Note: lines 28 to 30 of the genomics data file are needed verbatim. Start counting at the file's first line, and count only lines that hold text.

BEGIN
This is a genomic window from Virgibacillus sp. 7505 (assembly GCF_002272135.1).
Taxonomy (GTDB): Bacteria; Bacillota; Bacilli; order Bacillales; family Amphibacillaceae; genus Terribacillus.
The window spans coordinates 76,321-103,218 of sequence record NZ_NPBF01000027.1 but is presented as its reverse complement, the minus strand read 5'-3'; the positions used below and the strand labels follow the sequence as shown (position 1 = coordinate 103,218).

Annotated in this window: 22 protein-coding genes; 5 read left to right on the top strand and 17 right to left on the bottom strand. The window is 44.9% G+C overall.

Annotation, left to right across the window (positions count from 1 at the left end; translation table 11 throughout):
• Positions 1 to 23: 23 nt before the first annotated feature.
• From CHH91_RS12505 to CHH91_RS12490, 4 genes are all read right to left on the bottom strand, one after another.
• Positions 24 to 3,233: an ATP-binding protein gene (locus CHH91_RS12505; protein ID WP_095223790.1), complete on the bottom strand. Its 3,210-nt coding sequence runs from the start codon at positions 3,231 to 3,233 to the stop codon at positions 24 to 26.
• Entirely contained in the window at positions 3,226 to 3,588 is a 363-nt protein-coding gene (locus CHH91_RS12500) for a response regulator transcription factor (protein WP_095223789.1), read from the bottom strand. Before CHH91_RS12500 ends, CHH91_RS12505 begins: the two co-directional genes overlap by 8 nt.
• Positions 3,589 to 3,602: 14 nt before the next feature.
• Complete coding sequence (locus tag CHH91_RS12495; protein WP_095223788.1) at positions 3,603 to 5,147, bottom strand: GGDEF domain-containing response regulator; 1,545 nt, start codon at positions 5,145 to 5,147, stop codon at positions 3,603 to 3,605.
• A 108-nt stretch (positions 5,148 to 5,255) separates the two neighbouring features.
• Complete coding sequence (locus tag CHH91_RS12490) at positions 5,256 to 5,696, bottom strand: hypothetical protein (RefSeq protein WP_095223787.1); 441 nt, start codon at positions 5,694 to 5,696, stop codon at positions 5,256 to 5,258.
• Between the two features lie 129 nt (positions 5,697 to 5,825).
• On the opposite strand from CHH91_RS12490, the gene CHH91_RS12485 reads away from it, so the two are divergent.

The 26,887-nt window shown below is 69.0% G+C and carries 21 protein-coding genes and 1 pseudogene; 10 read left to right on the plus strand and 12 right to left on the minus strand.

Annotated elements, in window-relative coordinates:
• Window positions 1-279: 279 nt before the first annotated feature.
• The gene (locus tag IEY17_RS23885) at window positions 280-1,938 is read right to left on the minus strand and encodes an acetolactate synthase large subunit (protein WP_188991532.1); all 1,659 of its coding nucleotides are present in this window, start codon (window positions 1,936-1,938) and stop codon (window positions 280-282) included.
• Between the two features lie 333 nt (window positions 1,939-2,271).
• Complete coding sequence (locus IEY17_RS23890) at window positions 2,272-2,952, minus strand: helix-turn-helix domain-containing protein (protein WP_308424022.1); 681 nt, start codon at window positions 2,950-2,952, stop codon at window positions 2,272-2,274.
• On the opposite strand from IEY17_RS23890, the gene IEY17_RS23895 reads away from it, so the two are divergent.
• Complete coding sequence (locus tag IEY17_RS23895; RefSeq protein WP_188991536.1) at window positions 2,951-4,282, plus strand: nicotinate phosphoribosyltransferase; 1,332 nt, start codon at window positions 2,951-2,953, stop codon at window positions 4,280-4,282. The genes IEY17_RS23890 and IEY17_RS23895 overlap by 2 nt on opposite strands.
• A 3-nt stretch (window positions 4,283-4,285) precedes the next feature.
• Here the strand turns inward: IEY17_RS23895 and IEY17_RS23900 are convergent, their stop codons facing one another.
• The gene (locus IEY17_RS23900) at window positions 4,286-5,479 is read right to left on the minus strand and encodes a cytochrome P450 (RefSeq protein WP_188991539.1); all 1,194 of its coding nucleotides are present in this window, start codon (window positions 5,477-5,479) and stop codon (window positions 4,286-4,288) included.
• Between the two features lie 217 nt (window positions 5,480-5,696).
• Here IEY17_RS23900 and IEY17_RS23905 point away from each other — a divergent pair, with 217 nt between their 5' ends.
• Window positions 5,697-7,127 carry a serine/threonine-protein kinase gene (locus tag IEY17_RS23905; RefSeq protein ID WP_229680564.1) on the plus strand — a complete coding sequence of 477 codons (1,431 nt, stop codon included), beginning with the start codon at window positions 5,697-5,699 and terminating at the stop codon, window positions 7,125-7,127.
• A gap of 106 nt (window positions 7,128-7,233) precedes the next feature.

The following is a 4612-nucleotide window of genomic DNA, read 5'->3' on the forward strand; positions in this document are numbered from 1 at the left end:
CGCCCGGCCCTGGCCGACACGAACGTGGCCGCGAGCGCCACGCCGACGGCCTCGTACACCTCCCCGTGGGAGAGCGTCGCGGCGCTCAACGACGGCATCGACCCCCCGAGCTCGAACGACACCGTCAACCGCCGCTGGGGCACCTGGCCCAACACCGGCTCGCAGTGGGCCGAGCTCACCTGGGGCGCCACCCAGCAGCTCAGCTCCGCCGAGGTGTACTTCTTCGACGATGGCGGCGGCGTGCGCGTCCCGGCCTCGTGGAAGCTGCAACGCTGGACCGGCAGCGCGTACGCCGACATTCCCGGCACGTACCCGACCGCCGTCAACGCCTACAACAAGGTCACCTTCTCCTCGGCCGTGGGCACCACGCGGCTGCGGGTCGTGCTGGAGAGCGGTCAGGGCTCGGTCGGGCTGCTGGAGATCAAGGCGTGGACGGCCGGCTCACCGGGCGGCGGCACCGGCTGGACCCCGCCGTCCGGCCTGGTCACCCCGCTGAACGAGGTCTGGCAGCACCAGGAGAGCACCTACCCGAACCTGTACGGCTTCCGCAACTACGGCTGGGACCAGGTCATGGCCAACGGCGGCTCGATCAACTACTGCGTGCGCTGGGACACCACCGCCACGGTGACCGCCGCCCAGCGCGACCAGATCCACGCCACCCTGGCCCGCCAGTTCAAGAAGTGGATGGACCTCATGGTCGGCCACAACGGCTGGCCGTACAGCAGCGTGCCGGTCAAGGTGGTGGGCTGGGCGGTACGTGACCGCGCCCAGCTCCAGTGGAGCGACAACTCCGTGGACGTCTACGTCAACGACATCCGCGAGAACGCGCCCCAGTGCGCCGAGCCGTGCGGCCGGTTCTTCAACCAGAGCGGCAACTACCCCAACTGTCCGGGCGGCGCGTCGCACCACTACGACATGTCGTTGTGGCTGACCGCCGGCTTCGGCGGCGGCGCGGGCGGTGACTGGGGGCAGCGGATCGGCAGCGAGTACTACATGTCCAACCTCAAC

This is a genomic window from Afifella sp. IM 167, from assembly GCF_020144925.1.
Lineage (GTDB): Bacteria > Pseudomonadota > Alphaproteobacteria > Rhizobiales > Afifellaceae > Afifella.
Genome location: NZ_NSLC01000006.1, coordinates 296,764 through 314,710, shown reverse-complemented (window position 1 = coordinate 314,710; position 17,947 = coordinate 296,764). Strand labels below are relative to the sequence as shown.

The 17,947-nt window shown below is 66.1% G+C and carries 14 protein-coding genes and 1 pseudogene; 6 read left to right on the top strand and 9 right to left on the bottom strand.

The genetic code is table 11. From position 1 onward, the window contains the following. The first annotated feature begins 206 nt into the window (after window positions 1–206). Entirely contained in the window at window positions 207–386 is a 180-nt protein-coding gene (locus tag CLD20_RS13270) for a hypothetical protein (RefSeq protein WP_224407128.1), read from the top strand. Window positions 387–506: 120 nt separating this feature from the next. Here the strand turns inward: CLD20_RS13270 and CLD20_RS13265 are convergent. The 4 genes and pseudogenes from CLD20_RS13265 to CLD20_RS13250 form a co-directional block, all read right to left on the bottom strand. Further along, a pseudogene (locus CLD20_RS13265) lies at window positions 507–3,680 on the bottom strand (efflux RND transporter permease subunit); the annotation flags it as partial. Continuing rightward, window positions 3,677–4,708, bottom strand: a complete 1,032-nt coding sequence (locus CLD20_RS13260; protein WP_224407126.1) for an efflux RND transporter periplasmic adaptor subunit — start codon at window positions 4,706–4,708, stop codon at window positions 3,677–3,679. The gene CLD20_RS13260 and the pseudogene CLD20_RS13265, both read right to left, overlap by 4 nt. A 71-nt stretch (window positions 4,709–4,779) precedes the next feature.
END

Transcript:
• Here IEY17_RS23900 and IEY17_RS23905 point away from each other — a divergent pair, with 217 nt between their 5' ends.
• Window positions 5,697-7,127 carry a serine/threonine-protein kinase gene (locus tag IEY17_RS23905; RefSeq protein ID WP_229680564.1) on the plus strand — a complete coding sequence of 477 codons (1,431 nt, stop codon included), beginning with the start codon at window positions 5,697-5,699 and terminating at the stop codon, window positions 7,125-7,127.
• A gap of 106 nt (window positions 7,128-7,233) precedes the next feature.